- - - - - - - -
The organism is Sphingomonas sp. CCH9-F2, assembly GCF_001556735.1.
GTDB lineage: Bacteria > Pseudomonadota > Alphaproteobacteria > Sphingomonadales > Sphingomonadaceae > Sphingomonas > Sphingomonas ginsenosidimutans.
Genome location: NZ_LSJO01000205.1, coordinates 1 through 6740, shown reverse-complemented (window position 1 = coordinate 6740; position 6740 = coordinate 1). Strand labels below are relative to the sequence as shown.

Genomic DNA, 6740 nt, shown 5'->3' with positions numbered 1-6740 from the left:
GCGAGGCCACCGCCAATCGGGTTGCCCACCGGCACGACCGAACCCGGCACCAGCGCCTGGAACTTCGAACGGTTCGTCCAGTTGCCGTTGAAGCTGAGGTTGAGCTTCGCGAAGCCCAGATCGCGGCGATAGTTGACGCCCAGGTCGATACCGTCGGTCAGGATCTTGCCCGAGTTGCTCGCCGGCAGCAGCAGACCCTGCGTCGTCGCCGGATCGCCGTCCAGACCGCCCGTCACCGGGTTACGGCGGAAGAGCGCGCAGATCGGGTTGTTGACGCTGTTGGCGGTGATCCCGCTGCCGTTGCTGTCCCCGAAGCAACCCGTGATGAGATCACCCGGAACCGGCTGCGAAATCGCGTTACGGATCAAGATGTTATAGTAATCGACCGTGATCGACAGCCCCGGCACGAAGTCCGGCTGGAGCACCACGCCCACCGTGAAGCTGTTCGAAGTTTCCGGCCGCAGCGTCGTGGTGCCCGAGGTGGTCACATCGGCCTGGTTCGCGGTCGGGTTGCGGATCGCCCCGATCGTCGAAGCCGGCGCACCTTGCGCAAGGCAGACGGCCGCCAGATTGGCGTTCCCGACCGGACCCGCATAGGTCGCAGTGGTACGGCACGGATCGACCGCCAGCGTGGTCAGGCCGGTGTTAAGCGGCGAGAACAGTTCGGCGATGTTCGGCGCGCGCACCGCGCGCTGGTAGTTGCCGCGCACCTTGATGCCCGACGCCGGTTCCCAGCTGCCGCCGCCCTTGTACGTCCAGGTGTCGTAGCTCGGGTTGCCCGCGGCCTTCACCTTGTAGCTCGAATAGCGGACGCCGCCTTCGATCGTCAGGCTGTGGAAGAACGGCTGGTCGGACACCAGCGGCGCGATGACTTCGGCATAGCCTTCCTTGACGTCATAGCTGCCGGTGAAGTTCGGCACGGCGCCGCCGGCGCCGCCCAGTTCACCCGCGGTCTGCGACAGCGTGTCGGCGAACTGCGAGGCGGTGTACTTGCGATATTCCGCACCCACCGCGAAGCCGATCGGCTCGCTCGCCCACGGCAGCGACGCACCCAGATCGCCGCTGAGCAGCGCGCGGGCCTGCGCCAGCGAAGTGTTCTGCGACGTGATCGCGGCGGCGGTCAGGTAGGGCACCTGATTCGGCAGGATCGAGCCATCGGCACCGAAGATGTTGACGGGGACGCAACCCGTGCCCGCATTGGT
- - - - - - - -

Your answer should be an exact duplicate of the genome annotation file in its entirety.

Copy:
The organism is Sphingomonas sp. CCH9-F2, assembly GCF_001556735.1.
GTDB lineage: Bacteria > Pseudomonadota > Alphaproteobacteria > Sphingomonadales > Sphingomonadaceae > Sphingomonas > Sphingomonas ginsenosidimutans.
Genome location: NZ_LSJO01000205.1, coordinates 1 through 6740, shown reverse-complemented (window position 1 = coordinate 6740; position 6740 = coordinate 1). Strand labels below are relative to the sequence as shown.

Genomic DNA, 6740 nt, shown 5'->3' with positions numbered 1-6740 from the left:
GCGAGGCCACCGCCAATCGGGTTGCCCACCGGCACGACCGAACCCGGCACCAGCGCCTGGAACTTCGAACGGTTCGTCCAGTTGCCGTTGAAGCTGAGGTTGAGCTTCGCGAAGCCCAGATCGCGGCGATAGTTGACGCCCAGGTCGATACCGTCGGTCAGGATCTTGCCCGAGTTGCTCGCCGGCAGCAGCAGACCCTGCGTCGTCGCCGGATCGCCGTCCAGACCGCCCGTCACCGGGTTACGGCGGAAGAGCGCGCAGATCGGGTTGTTGACGCTGTTGGCGGTGATCCCGCTGCCGTTGCTGTCCCCGAAGCAACCCGTGATGAGATCACCCGGAACCGGCTGCGAAATCGCGTTACGGATCAAGATGTTATAGTAATCGACCGTGATCGACAGCCCCGGCACGAAGTCCGGCTGGAGCACCACGCCCACCGTGAAGCTGTTCGAAGTTTCCGGCCGCAGCGTCGTGGTGCCCGAGGTGGTCACATCGGCCTGGTTCGCGGTCGGGTTGCGGATCGCCCCGATCGTCGAAGCCGGCGCACCTTGCGCAAGGCAGACGGCCGCCAGATTGGCGTTCCCGACCGGACCCGCATAGGTCGCAGTGGTACGGCACGGATCGACCGCCAGCGTGGTCAGGCCGGTGTTAAGCGGCGAGAACAGTTCGGCGATGTTCGGCGCGCGCACCGCGCGCTGGTAGTTGCCGCGCACCTTGATGCCCGACGCCGGTTCCCAGCTGCCGCCGCCCTTGTACGTCCAGGTGTCGTAGCTCGGGTTGCCCGCGGCCTTCACCTTGTAGCTCGAATAGCGGACGCCGCCTTCGATCGTCAGGCTGTGGAAGAACGGCTGGTCGGACACCAGCGGCGCGATGACTTCGGCATAGCCTTCCTTGACGTCATAGCTGCCGGTGAAGTTCGGCACGGCGCCGCCGGCGCCGCCCAGTTCACCCGCGGTCTGCGACAGCGTGTCGGCGAACTGCGAGGCGGTGTACTTGCGATATTCCGCACCCACCGCGAAGCCGATCGGCTCGCTCGCCCACGGCAGCGACGCACCCAGATCGCCGCTGAGCAGCGCGCGGGCCTGCGCCAGCGAAGTGTTCTGCGACGTGATCGCGGCGGCGGTCAGGTAGGGCACCTGATTCGGCAGGATCGAGCCATCGGCACCGAAGATGTTGACGGGGACGCAACCCGTGCCCGCATTGGT